I’ve Got This Plan…

I have to smile every time that I think I’m in control of my own life. Just when I start to worry about when my next work project will come in, it does. When I think that I’ve got my latest life strategy planned out, a situation arises that changes it. I believe that God has guided my life all along but I failed to see it until my career ended suddenly. When I started looking back over my life and began writing my yet unfinished book, I could see the patterns emerge. I’ve been “retired” from my dream of being in the fire service for just over 6 years and I never could have imagined the journey I’ve been on. I certainly did not plan any of it and every time I try to plan or worry about a plan, God reminds me that He is charting the course.

My experiences in these past six years have been unimaginable. I’ve met incredible people from all walks of life. As a Councilmember, I’ve been invited to be part of a special group that meets monthly to discuss development, investing and economic conditions in the metropolitan Phoenix area. This group really influences what happens in our region; the connections are amazing. I had a conversation with a few people looking to connect an outside property owner who “only needed $5 million” with an investor; it was unreal. I continue to work with the US Army on Homeland Defense initiatives and have become friends with very special people. We will fly to Texas in a couple of months to celebrate one of my “new” friend’s retirement. Not to mention the conversations that I’ve had with General Officers and their staffs. I never planned any of this. My work as a local government consultant continues to take me across the country and into the lives of people who want to do the best they can for their residents. All of these things came to be because I stopped worrying about being in control of my plan and let God show me the way.

“In their hearts humans plan their course, but the Lord establishes their steps.” Proverbs 16:9

Last week we celebrated Thanksgiving in the United States and that got me thinking about what I’m thankful for. More importantly, it also reaffirmed how I got to where I am. A friend (Andy) who I only work with a few weeks of the year on military assignments sent me a text message that he was thankful for our friendship and being able to work together. I never would have met Andy if I was in control of the planning in my life. We all desire to know what lies ahead and to influence those circumstances. Completely letting go is hard. We are human and being in control is one of the things that separates us from the animal kingdom.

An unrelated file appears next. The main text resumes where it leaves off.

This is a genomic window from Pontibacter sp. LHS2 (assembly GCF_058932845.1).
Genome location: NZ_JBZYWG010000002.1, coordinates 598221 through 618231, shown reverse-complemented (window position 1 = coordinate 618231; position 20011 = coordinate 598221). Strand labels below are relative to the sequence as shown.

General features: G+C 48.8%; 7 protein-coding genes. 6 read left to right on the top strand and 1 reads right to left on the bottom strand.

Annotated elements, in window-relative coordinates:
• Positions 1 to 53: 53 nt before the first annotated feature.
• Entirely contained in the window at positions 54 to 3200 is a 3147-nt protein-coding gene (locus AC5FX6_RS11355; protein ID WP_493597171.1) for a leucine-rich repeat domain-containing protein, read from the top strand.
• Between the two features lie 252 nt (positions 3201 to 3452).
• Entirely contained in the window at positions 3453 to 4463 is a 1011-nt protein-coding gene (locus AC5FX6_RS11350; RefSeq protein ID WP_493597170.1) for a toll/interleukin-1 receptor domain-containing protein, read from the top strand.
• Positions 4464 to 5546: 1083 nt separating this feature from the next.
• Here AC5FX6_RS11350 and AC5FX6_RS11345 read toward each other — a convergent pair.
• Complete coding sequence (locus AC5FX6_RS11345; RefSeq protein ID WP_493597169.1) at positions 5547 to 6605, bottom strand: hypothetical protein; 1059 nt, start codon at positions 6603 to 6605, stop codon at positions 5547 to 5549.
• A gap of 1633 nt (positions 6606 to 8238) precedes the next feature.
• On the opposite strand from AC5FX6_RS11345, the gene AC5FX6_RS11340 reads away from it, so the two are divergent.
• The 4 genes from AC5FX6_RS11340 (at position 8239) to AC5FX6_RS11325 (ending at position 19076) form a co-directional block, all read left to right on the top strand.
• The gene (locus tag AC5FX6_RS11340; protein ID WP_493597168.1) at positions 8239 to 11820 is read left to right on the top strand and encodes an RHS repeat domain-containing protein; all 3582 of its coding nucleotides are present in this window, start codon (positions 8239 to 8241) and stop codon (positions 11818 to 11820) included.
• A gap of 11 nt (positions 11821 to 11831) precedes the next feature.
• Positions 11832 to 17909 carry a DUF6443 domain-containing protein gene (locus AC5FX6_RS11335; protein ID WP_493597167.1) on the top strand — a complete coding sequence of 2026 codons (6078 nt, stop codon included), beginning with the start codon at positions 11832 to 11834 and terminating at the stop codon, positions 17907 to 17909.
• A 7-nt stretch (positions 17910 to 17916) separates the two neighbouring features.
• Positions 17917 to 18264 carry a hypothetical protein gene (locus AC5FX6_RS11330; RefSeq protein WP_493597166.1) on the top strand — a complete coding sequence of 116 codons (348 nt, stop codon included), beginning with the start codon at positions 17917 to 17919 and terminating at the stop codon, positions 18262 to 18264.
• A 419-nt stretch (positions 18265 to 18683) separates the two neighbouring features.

We can still make our plans, have our dreams and establish targets for achievements; this is the freewill that God gave to us. The verse for this week reminds us that God will establish the steps of getting there. I am planning for a long life that ends with my being thankful for a great family and a satisfying life. The truth is that if my life ended today because it was in God’s plan, my life would end with my plan being fulfilled. Sure, it may not have been very long but I achieve what I hoped I would. I am thankful for that and mindful that it is also human nature to never be satisfied with our lives. God knows just what we need and will direct your steps if you let Him.

Imperfect

“If everyone was perfect like you and I, we’d have a lot fewer problems” was something my mother would jokingly say. We all have imperfections and weakness that we expect others to overlook but often we have trouble overlooking them in others. If you reverse my mother’s saying – “If everyone was just as cracked and broken as we are, we’d have a lot more problems”. Imagine the personality imperfections that you have (I know it’s hard too) and then add them to the people you deal with on a regular basis. By the way, they get to keep the imperfections that they already have too. How does that picture look? Rick Warren in his now famous book “The Purpose Driven Life” talks about giving people a little more grace.

He calls them “EGR – Extra Grace Required” people. These are the people who really test you and your ability to overlook their imperfections. I would imagine that we all have them in our lives but what if you are an EGR person? Have you taken personal stock of yourself to see how you treat others or what demands you put on those around you? Are you tolerant of others? As a society, we can better coexist if we become more tolerant of each other and our differences. Unfortunately, we have people in this world guided by the opportunity to take advantage of the weaknesses in others. I would suggest that we all give the same grace to others that we receive and if you still feel under appreciated, give more.

“Whoever would foster love covers over an offense” Proverbs 17:9

We are often reminded of Jesus telling us to turn the other cheek. I suspect that this is the way we heard about being tolerant of others. Sure they will strike you, but give them the other cheek too. As I wrote last week, what if God wasn’t tolerant with us? On some level, we offend Him every day and yet He still loves us. As in all cases, God does as He says; fostering love to cover over an offense.